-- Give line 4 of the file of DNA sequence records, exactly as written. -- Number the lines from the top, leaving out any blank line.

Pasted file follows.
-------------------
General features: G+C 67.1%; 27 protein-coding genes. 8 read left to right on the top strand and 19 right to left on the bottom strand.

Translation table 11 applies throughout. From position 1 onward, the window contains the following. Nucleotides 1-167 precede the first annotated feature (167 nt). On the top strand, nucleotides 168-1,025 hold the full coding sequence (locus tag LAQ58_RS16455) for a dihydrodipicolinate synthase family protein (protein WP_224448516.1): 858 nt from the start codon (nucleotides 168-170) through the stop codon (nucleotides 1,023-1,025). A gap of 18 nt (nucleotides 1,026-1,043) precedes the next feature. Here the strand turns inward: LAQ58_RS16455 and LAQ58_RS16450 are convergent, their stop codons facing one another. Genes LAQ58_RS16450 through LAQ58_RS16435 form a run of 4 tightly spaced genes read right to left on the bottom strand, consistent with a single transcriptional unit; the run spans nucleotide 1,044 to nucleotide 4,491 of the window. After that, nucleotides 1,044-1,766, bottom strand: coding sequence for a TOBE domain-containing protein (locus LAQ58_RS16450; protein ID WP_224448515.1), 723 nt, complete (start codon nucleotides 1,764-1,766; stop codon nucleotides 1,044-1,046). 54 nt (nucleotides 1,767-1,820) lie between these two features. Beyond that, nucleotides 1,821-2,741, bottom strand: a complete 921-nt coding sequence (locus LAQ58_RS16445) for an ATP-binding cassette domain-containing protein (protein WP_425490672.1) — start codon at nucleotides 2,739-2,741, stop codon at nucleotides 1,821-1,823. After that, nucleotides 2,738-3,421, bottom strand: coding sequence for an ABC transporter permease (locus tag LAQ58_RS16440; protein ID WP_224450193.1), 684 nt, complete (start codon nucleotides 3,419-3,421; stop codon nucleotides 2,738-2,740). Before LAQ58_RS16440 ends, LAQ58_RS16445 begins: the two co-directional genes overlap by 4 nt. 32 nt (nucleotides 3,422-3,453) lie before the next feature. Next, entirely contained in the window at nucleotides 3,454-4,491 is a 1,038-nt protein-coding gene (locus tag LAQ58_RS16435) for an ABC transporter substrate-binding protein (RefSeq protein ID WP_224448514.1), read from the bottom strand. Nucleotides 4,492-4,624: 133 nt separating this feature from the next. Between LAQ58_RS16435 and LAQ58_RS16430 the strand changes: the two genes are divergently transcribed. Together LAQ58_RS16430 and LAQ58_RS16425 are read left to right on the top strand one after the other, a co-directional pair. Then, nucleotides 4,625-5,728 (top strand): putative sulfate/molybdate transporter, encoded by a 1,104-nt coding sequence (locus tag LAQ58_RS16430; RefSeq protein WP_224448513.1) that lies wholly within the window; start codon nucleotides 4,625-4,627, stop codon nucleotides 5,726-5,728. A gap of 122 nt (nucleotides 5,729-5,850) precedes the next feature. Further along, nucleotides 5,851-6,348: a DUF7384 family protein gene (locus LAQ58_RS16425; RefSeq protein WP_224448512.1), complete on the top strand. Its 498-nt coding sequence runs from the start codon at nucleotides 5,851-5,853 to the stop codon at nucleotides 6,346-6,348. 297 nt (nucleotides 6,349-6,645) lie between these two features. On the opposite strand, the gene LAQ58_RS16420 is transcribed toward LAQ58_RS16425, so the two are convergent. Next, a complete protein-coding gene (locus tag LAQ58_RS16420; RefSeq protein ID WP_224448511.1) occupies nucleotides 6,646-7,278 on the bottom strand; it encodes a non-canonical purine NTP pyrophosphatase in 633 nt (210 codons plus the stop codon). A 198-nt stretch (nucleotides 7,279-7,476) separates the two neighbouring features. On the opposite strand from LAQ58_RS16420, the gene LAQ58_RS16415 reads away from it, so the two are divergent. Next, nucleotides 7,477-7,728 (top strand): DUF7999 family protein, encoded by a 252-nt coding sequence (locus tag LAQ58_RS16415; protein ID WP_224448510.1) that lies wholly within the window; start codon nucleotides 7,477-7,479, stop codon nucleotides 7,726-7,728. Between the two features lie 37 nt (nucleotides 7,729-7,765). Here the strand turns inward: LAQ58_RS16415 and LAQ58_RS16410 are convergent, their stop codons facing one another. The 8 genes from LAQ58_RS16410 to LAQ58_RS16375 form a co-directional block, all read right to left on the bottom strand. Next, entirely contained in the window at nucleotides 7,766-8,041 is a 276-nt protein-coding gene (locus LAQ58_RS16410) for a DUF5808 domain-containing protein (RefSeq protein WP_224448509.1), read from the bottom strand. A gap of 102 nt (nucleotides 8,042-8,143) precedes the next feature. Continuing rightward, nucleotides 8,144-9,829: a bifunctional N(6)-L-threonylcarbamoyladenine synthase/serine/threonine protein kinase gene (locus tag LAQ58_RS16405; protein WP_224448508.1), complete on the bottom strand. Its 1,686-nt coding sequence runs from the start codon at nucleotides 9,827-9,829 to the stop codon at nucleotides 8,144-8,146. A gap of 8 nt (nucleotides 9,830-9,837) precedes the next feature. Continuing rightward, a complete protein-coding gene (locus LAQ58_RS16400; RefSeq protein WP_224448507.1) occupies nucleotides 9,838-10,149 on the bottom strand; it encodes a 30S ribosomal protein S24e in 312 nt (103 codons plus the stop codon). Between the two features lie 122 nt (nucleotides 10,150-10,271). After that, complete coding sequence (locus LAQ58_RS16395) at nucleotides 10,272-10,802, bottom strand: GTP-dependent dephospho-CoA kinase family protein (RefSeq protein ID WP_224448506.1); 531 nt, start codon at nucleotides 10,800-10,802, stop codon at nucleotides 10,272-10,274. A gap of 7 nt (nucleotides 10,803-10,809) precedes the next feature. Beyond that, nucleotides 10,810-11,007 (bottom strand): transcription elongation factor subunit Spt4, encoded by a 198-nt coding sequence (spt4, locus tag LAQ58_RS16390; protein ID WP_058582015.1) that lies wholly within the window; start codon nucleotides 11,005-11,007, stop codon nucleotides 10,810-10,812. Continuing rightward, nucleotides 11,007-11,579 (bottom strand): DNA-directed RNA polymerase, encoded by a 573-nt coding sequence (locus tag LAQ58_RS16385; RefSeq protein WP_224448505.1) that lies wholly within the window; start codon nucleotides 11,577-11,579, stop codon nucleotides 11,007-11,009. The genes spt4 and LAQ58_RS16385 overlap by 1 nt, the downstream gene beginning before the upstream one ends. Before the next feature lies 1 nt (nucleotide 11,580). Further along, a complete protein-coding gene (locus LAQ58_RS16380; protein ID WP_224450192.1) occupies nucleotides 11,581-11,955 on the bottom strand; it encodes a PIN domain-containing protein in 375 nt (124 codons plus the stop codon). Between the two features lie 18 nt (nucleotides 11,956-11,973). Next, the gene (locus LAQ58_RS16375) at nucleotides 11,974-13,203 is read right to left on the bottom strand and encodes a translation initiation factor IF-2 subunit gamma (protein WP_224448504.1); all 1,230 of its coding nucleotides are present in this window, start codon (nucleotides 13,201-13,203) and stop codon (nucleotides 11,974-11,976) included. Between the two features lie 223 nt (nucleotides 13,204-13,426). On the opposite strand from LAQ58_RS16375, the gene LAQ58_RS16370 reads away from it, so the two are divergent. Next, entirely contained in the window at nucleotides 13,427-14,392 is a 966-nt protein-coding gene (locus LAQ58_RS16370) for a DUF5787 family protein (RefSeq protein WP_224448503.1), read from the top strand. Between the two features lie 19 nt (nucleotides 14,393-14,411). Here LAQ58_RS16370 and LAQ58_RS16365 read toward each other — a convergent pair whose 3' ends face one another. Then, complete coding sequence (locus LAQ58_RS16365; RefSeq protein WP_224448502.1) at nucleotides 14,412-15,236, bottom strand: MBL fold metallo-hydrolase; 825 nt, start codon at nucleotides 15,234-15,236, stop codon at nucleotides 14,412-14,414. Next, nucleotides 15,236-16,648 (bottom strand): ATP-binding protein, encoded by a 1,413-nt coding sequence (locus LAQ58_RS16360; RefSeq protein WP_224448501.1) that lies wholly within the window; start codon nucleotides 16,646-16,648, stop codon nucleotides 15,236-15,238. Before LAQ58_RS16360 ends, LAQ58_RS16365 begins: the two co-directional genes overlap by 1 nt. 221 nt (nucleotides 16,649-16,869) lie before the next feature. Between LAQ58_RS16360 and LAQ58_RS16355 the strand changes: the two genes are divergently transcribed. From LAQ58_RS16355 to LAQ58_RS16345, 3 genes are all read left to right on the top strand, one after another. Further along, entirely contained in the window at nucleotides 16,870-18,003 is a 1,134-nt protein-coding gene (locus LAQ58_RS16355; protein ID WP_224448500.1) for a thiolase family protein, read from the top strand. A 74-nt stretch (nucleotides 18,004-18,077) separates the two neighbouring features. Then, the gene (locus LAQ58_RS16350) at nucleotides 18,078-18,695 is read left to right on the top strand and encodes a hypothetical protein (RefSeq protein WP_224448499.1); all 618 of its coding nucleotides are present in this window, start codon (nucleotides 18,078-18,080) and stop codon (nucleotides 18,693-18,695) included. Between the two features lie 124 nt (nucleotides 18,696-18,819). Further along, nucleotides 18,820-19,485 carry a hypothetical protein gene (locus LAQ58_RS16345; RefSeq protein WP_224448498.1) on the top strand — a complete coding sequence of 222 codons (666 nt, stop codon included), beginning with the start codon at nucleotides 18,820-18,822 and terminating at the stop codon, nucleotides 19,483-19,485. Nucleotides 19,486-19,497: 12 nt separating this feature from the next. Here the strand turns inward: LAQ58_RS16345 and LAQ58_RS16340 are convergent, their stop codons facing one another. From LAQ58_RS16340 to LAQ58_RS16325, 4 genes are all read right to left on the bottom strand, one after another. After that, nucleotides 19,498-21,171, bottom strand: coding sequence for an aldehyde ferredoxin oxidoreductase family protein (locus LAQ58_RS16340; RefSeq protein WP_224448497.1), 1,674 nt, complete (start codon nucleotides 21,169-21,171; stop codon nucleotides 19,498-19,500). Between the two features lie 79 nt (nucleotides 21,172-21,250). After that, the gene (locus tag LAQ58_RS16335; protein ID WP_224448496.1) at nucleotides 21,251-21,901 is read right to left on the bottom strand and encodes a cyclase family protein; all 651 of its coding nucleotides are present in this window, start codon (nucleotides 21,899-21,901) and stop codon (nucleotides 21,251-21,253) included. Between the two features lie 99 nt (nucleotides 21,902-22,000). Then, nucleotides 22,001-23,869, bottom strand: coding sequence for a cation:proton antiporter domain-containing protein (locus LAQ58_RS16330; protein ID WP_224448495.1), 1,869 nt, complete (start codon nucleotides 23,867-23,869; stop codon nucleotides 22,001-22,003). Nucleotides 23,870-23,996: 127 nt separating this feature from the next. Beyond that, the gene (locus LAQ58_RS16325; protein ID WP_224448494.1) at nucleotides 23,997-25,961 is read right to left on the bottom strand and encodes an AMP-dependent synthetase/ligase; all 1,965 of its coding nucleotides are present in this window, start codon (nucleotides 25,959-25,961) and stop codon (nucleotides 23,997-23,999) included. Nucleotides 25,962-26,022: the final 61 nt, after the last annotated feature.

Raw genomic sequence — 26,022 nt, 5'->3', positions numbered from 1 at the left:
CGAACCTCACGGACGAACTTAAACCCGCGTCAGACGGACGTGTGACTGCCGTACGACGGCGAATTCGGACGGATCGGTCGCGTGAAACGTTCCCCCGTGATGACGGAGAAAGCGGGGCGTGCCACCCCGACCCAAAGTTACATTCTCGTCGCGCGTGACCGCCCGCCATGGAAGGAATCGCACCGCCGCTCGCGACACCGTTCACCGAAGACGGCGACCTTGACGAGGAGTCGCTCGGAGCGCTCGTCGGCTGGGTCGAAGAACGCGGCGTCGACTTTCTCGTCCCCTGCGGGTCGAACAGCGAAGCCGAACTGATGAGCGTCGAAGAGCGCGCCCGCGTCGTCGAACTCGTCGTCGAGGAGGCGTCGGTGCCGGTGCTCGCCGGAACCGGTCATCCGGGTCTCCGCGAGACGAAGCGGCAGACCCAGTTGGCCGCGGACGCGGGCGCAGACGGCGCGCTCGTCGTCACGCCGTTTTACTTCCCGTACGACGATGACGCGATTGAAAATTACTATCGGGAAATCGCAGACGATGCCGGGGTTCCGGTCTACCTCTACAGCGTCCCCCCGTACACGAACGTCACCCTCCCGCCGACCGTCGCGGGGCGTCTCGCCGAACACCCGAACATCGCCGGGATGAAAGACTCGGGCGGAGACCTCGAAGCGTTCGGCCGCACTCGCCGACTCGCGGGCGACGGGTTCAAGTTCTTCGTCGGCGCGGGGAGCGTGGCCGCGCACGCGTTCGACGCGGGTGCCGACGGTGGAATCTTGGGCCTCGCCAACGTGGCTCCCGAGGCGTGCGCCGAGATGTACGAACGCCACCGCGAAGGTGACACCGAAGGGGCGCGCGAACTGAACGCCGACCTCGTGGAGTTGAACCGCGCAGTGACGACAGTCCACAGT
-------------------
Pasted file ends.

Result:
CGAACCTCACGGACGAACTTAAACCCGCGTCAGACGGACGTGTGACTGCCGTACGACGGCGAATTCGGACGGATCGGTCGCGTGAAACGTTCCCCCGTGATGACGGAGAAAGCGGGGCGTGCCACCCCGACCCAAAGTTACATTCTCGTCGCGCGTGACCGCCCGCCATGGAAGGAATCGCACCGCCGCTCGCGACACCGTTCACCGAAGACGGCGACCTTGACGAGGAGTCGCTCGGAGCGCTCGTCGGCTGGGTCGAAGAACGCGGCGTCGACTTTCTCGTCCCCTGCGGGTCGAACAGCGAAGCCGAACTGATGAGCGTCGAAGAGCGCGCCCGCGTCGTCGAACTCGTCGTCGAGGAGGCGTCGGTGCCGGTGCTCGCCGGAACCGGTCATCCGGGTCTCCGCGAGACGAAGCGGCAGACCCAGTTGGCCGCGGACGCGGGCGCAGACGGCGCGCTCGTCGTCACGCCGTTTTACTTCCCGTACGACGATGACGCGATTGAAAATTACTATCGGGAAATCGCAGACGATGCCGGGGTTCCGGTCTACCTCTACAGCGTCCCCCCGTACACGAACGTCACCCTCCCGCCGACCGTCGCGGGGCGTCTCGCCGAACACCCGAACATCGCCGGGATGAAAGACTCGGGCGGAGACCTCGAAGCGTTCGGCCGCACTCGCCGACTCGCGGGCGACGGGTTCAAGTTCTTCGTCGGCGCGGGGAGCGTGGCCGCGCACGCGTTCGACGCGGGTGCCGACGGTGGAATCTTGGGCCTCGCCAACGTGGCTCCCGAGGCGTGCGCCGAGATGTACGAACGCCACCGCGAAGGTGACACCGAAGGGGCGCGCGAACTGAACGCCGACCTCGTGGAGTTGAACCGCGCAGTGACGACAGTCCACAGT